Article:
Gambling legislation is a complex issue and there are different approaches to the regulation of sports betting, casinos and online betting from nation to nation.
So if you live in the Czech Republic, or are planning to visit, what rules are in place to govern gambling activities and are there any exceptions?
Gambling types & licensing
It helps to start by looking at the kinds of activities which are explicitly defined as gambling within Czech law, of which there are eight. This includes lotteries with a cash prize, odds betting on sports or public events, bingo, slot machines, table games, raffles and card game tournaments.
There is a degree of ambiguity in the regulations with regards to activities which could technically be classed as gambling but are not yet covered by this legal framework. Things like fantasy sports leagues, for example, do not fall under the current definitions but may do in the future.
Back in 2017, the introduction of the Gambling Act helped to codify a lot of these activities, while also creating a licensing scheme which made it possible for operators of both land-based and online casinos like Casumo to operate legally in the Czech Republic.
This significant regulator shift was taken as a means of eliminating the black market for gambling and also to help generate tax revenues from this industry, while also regulating it closely and protecting players where necessary.
While gambling in the Czech Republic has been legalised and is regulated at a state level, it is still within the power of individual municipal regions within the country to impose restrictions or outright bans on certain types of activities, according to their own policies. For example, some cities do not allow bingo halls or card tournaments to take place within their limits.
This is worth bearing in mind if you are visiting, since you may find that some parts of the country are more receptive to and supportive of gambling than others.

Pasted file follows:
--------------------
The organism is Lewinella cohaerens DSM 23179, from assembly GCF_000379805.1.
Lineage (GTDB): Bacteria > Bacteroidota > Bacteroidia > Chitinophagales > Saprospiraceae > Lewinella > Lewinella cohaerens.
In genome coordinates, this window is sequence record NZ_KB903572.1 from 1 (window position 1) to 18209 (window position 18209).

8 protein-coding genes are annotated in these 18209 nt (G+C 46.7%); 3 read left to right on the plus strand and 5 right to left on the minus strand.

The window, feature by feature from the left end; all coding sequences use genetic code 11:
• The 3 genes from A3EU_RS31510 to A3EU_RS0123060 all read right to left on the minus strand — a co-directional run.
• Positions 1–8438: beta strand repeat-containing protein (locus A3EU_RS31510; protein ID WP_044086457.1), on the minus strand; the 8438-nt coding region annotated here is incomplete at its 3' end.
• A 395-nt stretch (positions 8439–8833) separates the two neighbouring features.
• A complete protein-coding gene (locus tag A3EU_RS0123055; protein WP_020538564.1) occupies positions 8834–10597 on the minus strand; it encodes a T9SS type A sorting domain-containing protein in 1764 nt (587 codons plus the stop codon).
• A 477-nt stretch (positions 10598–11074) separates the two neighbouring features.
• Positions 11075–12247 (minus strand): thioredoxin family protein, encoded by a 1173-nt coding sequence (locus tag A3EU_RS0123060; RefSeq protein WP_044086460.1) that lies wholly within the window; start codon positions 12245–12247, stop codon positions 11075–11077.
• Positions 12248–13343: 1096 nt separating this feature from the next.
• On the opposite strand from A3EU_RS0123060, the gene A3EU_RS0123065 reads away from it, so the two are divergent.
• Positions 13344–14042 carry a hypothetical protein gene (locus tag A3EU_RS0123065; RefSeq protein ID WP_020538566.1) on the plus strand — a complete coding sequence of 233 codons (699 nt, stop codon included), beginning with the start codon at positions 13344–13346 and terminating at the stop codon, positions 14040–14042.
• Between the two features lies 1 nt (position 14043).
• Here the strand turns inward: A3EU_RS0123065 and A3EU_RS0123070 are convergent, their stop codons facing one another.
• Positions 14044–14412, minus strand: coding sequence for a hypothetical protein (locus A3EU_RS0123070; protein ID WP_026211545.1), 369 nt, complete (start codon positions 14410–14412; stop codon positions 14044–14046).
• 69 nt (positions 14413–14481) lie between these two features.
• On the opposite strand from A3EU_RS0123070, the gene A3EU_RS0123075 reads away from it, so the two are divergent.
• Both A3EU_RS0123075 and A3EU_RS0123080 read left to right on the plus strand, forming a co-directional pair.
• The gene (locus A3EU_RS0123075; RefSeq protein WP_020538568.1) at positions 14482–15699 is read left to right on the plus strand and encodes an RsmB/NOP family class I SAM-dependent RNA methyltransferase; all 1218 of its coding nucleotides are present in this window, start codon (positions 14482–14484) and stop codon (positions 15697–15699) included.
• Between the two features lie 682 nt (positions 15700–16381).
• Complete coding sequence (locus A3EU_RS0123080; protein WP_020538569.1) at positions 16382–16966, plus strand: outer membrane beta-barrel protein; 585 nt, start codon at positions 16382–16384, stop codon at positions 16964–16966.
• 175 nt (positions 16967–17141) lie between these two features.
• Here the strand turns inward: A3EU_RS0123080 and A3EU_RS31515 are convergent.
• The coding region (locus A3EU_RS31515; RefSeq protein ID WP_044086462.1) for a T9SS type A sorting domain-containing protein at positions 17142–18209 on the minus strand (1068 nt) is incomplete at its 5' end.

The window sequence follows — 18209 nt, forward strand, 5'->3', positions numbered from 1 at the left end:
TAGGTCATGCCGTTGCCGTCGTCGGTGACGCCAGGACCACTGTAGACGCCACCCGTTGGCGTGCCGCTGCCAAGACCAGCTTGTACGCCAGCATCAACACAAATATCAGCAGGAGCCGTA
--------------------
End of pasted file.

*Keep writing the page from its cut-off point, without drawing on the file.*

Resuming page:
In order for online gambling sites to offer their services to people in the Czech Republic, they need to obtain a license from the government. Those that do not could be hit with various restrictions, such as having any payments made to or from them being blocked, or finding that their websites are no longer accessible to Czech players.
Several hundred operators have already suffered this fate, although many more have applied for and received licenses, meaning that they are now regulated locally and can continue to deliver services without hindrance.
Interestingly enough although the legalisation and regulation of most forms of gambling came into effect fairly recently, there has already been some unexpected movement in the market. In 2019 there was actually a 21 per cent dip in profits, blamed in part on the fact that slot machine use declined at land-based locations.
It was not all doom and gloom, with table games managing to come close to achieving double-digit revenue growth, with both land-based casinos and online outlets managing to attract plenty of players to experiences like poker and blackjack.
In terms of the options that players have available to them, aside from using a computer or smartphone to access online casino sites, there are plenty of places to play in the real world, especially in larger towns and cities. Prague has lots of great casinos to consider, for example, many of which rival established venues found in other European capitals.
Today, the Czech Republic has one of the most liberal approaches to gambling on the continent and is helping to pave the way for more regulation and legislation in other countries.